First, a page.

IPP Policy Brief n°1
Authors: Pierre Cahuc and Stéphane Carcillo
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The TEPA law of 1 October 2007 considerably reduced taxation on overtime. Its aim was to reduce labour costs in order to increase the number of hours worked and salaries earned.
This study evaluates the impact of the reform by comparing the change, since the law’s introduction, in the number of hours worked by employees who work across the border, with those who live near the border but work in France. The first were not affected by the reform while the second were. The results indicate that exempting overtime from taxation did not fully achieve its objective: while the employees concerned benefitted from increased earnings that did not come from working longer hours. The reform had no significant impact at all on the number of hours worked. It did, however, result in an increase in the overtime declared by skilled employees seeking to maximize the tax benefits it offered without actually working more hours.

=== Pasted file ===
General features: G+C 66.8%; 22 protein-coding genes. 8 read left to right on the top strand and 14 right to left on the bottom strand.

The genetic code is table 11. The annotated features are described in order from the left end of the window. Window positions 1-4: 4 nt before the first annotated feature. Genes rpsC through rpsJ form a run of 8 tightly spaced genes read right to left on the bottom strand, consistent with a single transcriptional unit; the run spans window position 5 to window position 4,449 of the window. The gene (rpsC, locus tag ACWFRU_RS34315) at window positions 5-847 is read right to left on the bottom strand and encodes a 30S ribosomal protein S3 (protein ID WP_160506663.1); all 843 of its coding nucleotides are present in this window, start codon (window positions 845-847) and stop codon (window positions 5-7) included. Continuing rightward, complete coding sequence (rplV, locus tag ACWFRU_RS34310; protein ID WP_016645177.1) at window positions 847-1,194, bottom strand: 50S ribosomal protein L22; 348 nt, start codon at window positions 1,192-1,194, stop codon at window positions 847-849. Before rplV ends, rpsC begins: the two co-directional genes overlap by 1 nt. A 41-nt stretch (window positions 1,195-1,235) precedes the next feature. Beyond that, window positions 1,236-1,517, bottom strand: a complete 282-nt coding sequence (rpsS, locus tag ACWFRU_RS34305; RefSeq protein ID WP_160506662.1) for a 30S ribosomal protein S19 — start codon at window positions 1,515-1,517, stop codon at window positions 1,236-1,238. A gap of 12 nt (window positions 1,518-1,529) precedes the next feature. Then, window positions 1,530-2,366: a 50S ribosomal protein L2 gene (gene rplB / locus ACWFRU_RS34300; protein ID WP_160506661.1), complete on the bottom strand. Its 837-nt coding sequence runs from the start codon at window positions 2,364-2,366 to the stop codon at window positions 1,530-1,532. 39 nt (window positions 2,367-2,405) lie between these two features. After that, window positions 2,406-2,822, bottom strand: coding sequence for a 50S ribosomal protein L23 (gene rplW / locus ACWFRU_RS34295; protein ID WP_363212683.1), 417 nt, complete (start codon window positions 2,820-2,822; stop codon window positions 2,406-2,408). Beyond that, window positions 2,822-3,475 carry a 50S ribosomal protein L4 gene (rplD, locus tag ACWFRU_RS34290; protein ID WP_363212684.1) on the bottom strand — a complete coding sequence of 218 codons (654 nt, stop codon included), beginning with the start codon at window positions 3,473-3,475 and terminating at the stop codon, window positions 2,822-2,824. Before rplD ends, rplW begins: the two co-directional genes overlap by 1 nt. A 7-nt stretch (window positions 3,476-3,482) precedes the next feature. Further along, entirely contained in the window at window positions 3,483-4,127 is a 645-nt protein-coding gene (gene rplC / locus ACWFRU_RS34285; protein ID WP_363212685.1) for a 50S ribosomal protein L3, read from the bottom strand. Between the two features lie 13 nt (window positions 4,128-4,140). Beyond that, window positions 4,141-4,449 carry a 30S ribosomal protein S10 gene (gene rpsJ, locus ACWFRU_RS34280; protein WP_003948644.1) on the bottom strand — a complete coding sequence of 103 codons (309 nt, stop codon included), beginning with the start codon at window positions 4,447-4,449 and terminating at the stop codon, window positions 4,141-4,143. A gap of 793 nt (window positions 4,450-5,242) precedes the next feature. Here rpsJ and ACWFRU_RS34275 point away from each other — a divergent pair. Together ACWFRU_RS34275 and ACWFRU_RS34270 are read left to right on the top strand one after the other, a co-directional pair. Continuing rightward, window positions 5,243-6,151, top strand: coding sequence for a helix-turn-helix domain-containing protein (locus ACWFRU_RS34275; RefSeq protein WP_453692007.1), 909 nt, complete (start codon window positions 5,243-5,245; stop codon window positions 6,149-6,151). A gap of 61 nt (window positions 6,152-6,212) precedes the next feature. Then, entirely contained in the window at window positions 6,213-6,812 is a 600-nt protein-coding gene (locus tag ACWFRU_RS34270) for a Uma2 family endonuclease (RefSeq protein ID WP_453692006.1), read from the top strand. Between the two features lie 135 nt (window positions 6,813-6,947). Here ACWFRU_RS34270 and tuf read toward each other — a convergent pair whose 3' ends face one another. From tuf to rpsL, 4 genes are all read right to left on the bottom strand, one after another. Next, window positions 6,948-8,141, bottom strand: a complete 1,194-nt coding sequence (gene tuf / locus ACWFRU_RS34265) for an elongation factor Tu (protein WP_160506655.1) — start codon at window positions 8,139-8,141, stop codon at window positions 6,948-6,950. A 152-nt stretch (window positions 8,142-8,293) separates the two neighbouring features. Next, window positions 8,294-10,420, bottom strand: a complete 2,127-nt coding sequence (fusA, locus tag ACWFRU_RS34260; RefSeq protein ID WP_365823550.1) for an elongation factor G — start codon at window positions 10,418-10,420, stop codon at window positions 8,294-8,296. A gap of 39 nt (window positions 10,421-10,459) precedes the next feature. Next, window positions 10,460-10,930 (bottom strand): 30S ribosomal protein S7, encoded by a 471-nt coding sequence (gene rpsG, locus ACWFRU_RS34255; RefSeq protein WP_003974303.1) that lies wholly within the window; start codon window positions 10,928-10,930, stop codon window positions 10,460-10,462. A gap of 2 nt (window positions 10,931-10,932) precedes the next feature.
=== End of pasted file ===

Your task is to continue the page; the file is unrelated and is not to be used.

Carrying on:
- The 2007 TEPA law proposed a tax reduction on overtime, at an annual cost of 4.5 billion euros.
- The number of overtime hours certainly increased, but…
- …the law had no significant effect on the number of hours actually worked.
- This confirms the importance of selecting tax bases that can be easily measured and scrutinized by tax authorities